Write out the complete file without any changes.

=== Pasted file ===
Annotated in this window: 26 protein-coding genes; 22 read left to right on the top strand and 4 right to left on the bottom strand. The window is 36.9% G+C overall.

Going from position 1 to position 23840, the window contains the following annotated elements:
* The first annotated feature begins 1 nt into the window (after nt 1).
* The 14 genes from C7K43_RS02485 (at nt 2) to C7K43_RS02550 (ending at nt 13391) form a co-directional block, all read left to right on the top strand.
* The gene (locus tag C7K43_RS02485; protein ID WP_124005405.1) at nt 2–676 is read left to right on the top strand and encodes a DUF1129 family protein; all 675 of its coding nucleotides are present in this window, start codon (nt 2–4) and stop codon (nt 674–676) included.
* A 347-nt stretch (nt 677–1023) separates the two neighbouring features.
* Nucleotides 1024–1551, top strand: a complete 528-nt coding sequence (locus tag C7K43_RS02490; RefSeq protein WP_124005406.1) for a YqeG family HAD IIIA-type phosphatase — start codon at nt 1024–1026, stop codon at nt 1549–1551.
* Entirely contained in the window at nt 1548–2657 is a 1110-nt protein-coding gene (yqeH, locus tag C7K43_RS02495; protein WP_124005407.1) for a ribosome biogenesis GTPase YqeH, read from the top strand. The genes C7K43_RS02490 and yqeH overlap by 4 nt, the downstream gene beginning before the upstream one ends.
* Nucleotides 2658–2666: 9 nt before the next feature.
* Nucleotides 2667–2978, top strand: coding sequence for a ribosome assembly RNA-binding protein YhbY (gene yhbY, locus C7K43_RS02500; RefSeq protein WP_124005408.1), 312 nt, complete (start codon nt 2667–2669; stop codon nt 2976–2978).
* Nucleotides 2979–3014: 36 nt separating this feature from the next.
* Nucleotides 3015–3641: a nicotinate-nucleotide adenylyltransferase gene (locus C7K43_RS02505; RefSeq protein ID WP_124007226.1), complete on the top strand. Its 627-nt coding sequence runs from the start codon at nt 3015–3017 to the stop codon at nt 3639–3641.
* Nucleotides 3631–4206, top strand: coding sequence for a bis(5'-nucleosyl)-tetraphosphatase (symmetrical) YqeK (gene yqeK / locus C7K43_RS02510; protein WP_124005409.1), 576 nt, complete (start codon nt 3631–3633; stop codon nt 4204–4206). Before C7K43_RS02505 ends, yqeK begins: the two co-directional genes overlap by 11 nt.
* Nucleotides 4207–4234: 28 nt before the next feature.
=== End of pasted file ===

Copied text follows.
Annotated in this window: 26 protein-coding genes; 22 read left to right on the top strand and 4 right to left on the bottom strand. The window is 36.9% G+C overall.

Going from position 1 to position 23840, the window contains the following annotated elements:
* The first annotated feature begins 1 nt into the window (after nt 1).
* The 14 genes from C7K43_RS02485 (at nt 2) to C7K43_RS02550 (ending at nt 13391) form a co-directional block, all read left to right on the top strand.
* The gene (locus tag C7K43_RS02485; protein ID WP_124005405.1) at nt 2–676 is read left to right on the top strand and encodes a DUF1129 family protein; all 675 of its coding nucleotides are present in this window, start codon (nt 2–4) and stop codon (nt 674–676) included.
* A 347-nt stretch (nt 677–1023) separates the two neighbouring features.
* Nucleotides 1024–1551, top strand: a complete 528-nt coding sequence (locus tag C7K43_RS02490; RefSeq protein WP_124005406.1) for a YqeG family HAD IIIA-type phosphatase — start codon at nt 1024–1026, stop codon at nt 1549–1551.
* Entirely contained in the window at nt 1548–2657 is a 1110-nt protein-coding gene (yqeH, locus tag C7K43_RS02495; protein WP_124005407.1) for a ribosome biogenesis GTPase YqeH, read from the top strand. The genes C7K43_RS02490 and yqeH overlap by 4 nt, the downstream gene beginning before the upstream one ends.
* Nucleotides 2658–2666: 9 nt before the next feature.
* Nucleotides 2667–2978, top strand: coding sequence for a ribosome assembly RNA-binding protein YhbY (gene yhbY, locus C7K43_RS02500; RefSeq protein WP_124005408.1), 312 nt, complete (start codon nt 2667–2669; stop codon nt 2976–2978).
* Nucleotides 2979–3014: 36 nt separating this feature from the next.
* Nucleotides 3015–3641: a nicotinate-nucleotide adenylyltransferase gene (locus C7K43_RS02505; RefSeq protein ID WP_124007226.1), complete on the top strand. Its 627-nt coding sequence runs from the start codon at nt 3015–3017 to the stop codon at nt 3639–3641.
* Nucleotides 3631–4206, top strand: coding sequence for a bis(5'-nucleosyl)-tetraphosphatase (symmetrical) YqeK (gene yqeK / locus C7K43_RS02510; protein WP_124005409.1), 576 nt, complete (start codon nt 3631–3633; stop codon nt 4204–4206). Before C7K43_RS02505 ends, yqeK begins: the two co-directional genes overlap by 11 nt.
* Nucleotides 4207–4234: 28 nt before the next feature.